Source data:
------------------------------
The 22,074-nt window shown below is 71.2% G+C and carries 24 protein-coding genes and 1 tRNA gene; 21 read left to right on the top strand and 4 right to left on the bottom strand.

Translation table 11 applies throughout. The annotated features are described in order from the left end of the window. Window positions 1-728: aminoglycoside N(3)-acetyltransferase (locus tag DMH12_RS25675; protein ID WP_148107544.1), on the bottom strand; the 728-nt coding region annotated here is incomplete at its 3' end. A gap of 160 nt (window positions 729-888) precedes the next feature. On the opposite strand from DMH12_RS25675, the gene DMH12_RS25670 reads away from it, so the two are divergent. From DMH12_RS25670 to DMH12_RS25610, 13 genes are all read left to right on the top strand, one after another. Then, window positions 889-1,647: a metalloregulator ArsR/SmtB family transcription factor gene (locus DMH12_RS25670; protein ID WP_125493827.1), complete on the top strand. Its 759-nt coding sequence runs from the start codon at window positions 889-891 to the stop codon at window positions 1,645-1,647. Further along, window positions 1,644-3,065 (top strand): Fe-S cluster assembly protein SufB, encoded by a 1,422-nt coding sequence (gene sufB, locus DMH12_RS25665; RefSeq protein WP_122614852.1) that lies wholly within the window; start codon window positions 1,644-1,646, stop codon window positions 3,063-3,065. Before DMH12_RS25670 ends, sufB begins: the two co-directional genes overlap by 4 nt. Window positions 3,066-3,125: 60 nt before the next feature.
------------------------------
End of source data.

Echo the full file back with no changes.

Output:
The 22,074-nt window shown below is 71.2% G+C and carries 24 protein-coding genes and 1 tRNA gene; 21 read left to right on the top strand and 4 right to left on the bottom strand.

Translation table 11 applies throughout. The annotated features are described in order from the left end of the window. Window positions 1-728: aminoglycoside N(3)-acetyltransferase (locus tag DMH12_RS25675; protein ID WP_148107544.1), on the bottom strand; the 728-nt coding region annotated here is incomplete at its 3' end. A gap of 160 nt (window positions 729-888) precedes the next feature. On the opposite strand from DMH12_RS25675, the gene DMH12_RS25670 reads away from it, so the two are divergent. From DMH12_RS25670 to DMH12_RS25610, 13 genes are all read left to right on the top strand, one after another. Then, window positions 889-1,647: a metalloregulator ArsR/SmtB family transcription factor gene (locus DMH12_RS25670; protein ID WP_125493827.1), complete on the top strand. Its 759-nt coding sequence runs from the start codon at window positions 889-891 to the stop codon at window positions 1,645-1,647. Further along, window positions 1,644-3,065 (top strand): Fe-S cluster assembly protein SufB, encoded by a 1,422-nt coding sequence (gene sufB, locus DMH12_RS25665; RefSeq protein WP_122614852.1) that lies wholly within the window; start codon window positions 1,644-1,646, stop codon window positions 3,063-3,065. Before DMH12_RS25670 ends, sufB begins: the two co-directional genes overlap by 4 nt. Window positions 3,066-3,125: 60 nt before the next feature.